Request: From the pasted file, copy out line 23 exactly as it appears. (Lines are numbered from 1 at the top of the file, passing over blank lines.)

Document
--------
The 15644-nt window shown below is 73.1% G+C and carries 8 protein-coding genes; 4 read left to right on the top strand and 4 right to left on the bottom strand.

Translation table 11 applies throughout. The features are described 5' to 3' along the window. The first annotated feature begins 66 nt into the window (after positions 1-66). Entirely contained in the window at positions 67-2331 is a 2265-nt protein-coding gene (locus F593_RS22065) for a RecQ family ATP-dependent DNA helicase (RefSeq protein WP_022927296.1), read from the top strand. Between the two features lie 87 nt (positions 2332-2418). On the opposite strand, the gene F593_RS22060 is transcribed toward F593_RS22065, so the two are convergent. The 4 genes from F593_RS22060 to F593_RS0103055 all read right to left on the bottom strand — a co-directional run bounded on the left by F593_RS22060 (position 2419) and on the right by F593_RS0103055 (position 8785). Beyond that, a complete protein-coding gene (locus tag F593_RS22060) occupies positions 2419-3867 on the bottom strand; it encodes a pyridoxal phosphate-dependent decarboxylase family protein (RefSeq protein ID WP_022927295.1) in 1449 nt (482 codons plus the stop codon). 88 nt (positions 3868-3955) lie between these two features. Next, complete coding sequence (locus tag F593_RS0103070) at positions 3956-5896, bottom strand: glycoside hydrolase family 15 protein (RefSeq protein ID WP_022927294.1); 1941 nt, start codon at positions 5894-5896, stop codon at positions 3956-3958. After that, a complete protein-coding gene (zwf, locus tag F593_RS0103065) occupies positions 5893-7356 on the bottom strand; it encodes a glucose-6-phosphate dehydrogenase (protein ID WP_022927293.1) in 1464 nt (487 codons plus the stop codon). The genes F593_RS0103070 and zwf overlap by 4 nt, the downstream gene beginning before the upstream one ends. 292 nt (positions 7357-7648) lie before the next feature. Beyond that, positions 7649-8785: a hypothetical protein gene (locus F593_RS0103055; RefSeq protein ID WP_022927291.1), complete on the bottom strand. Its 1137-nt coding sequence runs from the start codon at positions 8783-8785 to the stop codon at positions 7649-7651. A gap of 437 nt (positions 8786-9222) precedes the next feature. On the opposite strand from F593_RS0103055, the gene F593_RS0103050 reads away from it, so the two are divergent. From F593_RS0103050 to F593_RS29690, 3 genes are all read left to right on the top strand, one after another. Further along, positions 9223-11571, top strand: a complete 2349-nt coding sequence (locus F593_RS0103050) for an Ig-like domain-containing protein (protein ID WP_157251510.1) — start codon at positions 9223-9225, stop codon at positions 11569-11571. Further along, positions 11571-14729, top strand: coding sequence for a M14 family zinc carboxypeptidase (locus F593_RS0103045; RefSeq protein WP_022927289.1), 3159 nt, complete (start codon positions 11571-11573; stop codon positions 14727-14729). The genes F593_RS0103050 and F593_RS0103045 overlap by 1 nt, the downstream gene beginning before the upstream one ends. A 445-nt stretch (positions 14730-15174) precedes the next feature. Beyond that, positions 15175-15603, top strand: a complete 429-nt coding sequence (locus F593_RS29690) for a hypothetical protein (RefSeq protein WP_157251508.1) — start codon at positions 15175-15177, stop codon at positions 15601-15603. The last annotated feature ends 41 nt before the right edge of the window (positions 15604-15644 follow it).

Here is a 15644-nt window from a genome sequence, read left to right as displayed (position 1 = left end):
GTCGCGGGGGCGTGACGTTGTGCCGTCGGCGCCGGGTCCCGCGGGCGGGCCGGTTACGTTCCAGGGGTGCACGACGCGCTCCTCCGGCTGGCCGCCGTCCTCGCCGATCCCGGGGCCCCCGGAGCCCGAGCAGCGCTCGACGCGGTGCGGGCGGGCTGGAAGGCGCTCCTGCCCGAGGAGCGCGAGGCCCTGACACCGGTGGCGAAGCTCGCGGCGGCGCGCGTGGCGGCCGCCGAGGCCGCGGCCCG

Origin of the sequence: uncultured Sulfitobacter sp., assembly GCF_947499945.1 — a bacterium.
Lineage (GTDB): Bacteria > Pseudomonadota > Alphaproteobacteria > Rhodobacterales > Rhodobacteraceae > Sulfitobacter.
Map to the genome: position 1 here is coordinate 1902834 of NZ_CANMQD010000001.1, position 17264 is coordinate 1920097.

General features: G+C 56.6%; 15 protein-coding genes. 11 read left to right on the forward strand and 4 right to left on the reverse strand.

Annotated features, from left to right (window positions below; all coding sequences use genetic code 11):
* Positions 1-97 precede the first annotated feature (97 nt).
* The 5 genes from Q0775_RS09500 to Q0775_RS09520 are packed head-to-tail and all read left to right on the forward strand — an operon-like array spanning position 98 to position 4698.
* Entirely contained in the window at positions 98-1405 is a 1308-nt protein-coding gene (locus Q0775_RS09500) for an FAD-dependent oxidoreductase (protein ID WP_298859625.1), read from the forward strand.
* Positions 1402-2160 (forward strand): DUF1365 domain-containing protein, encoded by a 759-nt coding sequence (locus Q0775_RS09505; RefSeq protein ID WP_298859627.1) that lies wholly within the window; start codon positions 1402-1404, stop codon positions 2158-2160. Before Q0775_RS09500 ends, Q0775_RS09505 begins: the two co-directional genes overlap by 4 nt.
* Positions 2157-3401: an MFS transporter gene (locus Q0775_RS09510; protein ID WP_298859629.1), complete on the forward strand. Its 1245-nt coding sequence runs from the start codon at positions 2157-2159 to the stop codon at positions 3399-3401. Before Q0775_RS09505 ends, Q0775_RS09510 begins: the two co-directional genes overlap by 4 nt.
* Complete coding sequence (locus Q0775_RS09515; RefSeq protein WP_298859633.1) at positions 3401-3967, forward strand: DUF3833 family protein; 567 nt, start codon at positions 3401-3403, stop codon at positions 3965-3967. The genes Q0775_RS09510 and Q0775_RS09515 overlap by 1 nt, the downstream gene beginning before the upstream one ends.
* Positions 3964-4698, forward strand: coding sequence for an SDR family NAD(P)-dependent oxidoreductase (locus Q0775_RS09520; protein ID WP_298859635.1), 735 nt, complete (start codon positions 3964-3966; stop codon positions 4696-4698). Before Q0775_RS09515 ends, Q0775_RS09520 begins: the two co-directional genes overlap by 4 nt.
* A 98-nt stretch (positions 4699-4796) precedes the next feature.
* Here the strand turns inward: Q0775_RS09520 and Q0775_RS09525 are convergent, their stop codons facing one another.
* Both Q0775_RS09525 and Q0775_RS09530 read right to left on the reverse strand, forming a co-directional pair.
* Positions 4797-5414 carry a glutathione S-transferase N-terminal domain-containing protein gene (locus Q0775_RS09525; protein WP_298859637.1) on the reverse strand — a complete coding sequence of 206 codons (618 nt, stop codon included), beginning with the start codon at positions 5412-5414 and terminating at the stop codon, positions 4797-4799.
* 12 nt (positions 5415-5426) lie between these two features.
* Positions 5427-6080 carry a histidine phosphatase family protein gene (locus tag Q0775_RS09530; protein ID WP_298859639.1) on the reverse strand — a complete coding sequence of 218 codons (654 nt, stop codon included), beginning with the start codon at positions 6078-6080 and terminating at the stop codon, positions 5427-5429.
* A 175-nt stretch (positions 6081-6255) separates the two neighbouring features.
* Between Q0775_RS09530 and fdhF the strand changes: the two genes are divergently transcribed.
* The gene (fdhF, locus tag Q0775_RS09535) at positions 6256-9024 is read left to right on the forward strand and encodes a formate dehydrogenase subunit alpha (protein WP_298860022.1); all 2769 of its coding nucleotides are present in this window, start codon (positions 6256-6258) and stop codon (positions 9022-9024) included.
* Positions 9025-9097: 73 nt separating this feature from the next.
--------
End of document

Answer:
* A 175-nt stretch (positions 6081-6255) separates the two neighbouring features.